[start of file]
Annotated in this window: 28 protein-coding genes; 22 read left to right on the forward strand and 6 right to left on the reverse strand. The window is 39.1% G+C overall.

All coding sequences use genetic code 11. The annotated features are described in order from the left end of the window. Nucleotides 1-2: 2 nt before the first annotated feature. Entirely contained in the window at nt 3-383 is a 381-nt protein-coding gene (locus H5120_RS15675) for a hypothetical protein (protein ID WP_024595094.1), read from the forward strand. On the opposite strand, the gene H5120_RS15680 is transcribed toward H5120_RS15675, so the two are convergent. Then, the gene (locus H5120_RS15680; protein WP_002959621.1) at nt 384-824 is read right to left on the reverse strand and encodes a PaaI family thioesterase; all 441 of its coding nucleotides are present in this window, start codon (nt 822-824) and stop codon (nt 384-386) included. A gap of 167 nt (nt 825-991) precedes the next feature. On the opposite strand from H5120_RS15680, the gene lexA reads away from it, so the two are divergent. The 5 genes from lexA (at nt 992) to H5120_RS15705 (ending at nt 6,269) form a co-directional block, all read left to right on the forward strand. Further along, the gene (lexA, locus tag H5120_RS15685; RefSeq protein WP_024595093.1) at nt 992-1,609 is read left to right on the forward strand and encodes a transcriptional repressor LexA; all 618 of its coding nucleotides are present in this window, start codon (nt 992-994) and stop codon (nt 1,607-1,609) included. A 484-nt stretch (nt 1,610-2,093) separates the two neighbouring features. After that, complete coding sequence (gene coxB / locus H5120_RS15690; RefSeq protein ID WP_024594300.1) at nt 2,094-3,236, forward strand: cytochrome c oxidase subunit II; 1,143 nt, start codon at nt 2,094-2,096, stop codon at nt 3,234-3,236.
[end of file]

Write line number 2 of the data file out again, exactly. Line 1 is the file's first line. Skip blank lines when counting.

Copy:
All coding sequences use genetic code 11. The annotated features are described in order from the left end of the window. Nucleotides 1-2: 2 nt before the first annotated feature. Entirely contained in the window at nt 3-383 is a 381-nt protein-coding gene (locus H5120_RS15675) for a hypothetical protein (protein ID WP_024595094.1), read from the forward strand. On the opposite strand, the gene H5120_RS15680 is transcribed toward H5120_RS15675, so the two are convergent. Then, the gene (locus H5120_RS15680; protein WP_002959621.1) at nt 384-824 is read right to left on the reverse strand and encodes a PaaI family thioesterase; all 441 of its coding nucleotides are present in this window, start codon (nt 822-824) and stop codon (nt 384-386) included. A gap of 167 nt (nt 825-991) precedes the next feature. On the opposite strand from H5120_RS15680, the gene lexA reads away from it, so the two are divergent. The 5 genes from lexA (at nt 992) to H5120_RS15705 (ending at nt 6,269) form a co-directional block, all read left to right on the forward strand. Further along, the gene (lexA, locus tag H5120_RS15685; RefSeq protein WP_024595093.1) at nt 992-1,609 is read left to right on the forward strand and encodes a transcriptional repressor LexA; all 618 of its coding nucleotides are present in this window, start codon (nt 992-994) and stop codon (nt 1,607-1,609) included. A 484-nt stretch (nt 1,610-2,093) separates the two neighbouring features. After that, complete coding sequence (gene coxB / locus H5120_RS15690; RefSeq protein ID WP_024594300.1) at nt 2,094-3,236, forward strand: cytochrome c oxidase subunit II; 1,143 nt, start codon at nt 2,094-2,096, stop codon at nt 3,234-3,236.